-mike-


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Subject: RE: Help: SHOULD I FLY WITH MY MARTIN?
From: catspaw49
Date: 27 Nov 99 - 09:39 PM

The changing one at a time is totally folklore, an old wives tale. And the best reason for drtuning prior to shipping or hard travelling as hore to do with the peghead than anything else. Its where the most concentrated pressure on the weakest point is and can be cracked with a hard blow.

Spaw


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Subject: RE: Help: SHOULD I FLY WITH MY MARTIN?
From: MichaelM
Date: 28 Nov 99 - 09:06 AM

Mike Robertson If you are travelling with your guitar in the car, keep it in the heated part with you. When you get to your destination (heated, I presume) do not immediately fling your case open if the guitar case is cold to the touch. This is especially true if the guitar has travelled in the trunk or been left in an unheated car. Leave the case closed but pop open the latches. This will allow the warm air to slowly enter the guitar case and warm your instrument. If the guitar case is quite cold give it upwards of fifteen minutes. Although I have never seen it (but strangely would like to but not on my guitar)opening a cold guitar case in a warm room can cause immediate and unstoppable finish checking as the wood expands faster than the finish.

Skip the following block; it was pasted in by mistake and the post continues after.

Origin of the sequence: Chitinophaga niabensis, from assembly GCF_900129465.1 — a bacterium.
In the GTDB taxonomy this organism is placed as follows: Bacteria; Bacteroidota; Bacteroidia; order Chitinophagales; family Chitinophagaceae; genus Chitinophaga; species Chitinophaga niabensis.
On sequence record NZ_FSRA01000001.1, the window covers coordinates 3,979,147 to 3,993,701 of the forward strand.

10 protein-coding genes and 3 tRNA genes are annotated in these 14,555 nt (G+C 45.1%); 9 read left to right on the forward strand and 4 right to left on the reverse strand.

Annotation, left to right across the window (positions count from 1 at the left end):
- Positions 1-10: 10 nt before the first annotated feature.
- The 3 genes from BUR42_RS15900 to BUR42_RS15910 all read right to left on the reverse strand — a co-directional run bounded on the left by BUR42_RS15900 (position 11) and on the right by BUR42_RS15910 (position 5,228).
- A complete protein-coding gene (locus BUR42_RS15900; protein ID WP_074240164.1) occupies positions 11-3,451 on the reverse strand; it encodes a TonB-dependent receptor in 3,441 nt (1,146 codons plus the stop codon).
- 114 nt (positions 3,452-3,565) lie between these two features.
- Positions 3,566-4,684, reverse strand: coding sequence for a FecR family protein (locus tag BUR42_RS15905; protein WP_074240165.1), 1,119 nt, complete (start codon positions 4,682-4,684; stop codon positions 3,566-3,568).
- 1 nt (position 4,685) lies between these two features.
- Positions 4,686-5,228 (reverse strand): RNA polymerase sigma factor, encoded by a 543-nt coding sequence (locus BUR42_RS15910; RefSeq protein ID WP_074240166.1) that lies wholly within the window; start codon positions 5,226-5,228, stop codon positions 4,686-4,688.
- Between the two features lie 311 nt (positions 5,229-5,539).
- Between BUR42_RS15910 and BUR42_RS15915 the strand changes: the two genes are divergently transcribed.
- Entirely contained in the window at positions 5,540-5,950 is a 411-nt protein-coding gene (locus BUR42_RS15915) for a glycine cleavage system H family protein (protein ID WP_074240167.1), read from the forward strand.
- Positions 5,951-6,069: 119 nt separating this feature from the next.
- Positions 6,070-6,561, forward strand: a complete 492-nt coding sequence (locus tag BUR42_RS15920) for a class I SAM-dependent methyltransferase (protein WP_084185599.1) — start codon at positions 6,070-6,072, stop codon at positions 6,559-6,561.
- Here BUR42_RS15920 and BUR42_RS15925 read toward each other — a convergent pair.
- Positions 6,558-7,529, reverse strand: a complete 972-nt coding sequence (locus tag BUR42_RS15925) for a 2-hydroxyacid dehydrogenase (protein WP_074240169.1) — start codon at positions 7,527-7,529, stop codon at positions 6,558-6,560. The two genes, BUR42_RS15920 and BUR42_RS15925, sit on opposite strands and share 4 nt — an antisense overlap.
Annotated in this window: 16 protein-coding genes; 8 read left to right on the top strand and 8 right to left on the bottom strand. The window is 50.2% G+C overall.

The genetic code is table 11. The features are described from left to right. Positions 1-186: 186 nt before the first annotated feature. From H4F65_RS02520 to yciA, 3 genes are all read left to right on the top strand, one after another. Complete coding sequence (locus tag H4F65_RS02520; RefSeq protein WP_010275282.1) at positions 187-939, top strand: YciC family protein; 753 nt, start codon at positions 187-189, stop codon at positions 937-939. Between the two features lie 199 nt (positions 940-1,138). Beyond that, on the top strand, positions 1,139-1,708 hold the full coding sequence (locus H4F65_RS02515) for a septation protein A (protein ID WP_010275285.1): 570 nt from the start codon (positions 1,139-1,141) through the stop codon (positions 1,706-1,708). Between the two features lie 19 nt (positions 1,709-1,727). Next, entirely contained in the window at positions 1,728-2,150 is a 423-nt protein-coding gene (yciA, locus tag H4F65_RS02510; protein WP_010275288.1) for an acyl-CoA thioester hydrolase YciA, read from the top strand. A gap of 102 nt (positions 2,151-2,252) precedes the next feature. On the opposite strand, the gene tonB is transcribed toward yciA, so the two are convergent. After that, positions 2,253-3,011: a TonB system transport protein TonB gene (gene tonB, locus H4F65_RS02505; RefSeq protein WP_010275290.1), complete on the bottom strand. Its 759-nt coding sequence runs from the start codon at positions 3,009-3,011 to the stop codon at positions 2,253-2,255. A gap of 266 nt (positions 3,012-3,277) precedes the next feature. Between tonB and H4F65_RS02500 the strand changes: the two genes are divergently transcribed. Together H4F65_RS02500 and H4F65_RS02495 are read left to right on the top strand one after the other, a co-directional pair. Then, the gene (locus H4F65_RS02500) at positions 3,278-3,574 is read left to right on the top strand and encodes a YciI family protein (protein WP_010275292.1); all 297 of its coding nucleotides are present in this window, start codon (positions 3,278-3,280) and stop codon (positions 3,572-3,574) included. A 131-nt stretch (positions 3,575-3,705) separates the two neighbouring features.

Michael


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Subject: RE: Help: SHOULD I FLY WITH MY MARTIN?
From: kendall
Date: 28 Nov 99 - 07:13 PM

It's bad enough to have to trust the pilot with my life..I'll be damned if I will trust some mouth breathing knuckle dragger with my Taylor.


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Subject: RE: Help: SHOULD I FLY WITH MY MARTIN?
From: MichaelM
Date: 29 Nov 99 - 10:00 AM

A question and a suggestion.

1) Has anyone tried sending their instrument ahead by courier? Having sent business shipments via Fedex UPS and Purolator I was generally impressed by their reliability, care with the package (which I was allowed to insure to whatever value I wanted; not some arbritary airline $50 maximum) and professionalism. I would also note that instruments are sent by mail every day from manufacturers to the stores we buy them from.

2) If the courier system is more reliable than the baggage handling system why don't airports sell off their baggage handling systems to courier companies.


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Subject: RE: Help: SHOULD I FLY WITH MY MARTIN?
From: Bert
Date: 30 Nov 99 - 10:15 AM

UPS and Purolator are generally kinder on baggage (I don't know about Fedex) because they're too cheap to buy all that wicked machinery and use static chutes when moving bags from one conveyor to another. However these chutes are poorly designed and the bag comes off the end of the conveyor fairly fast and hits the wall of the chute before dropping down. I had a design for a 'kinder - gentler' chute at one time but no one was interested because it would have required actually making a trial one and adjusting it for best performance. It would have also been a lot cheaper to make but as the company I worked for had priced their bid on the more expensive 'standard' chute, they weren't interested.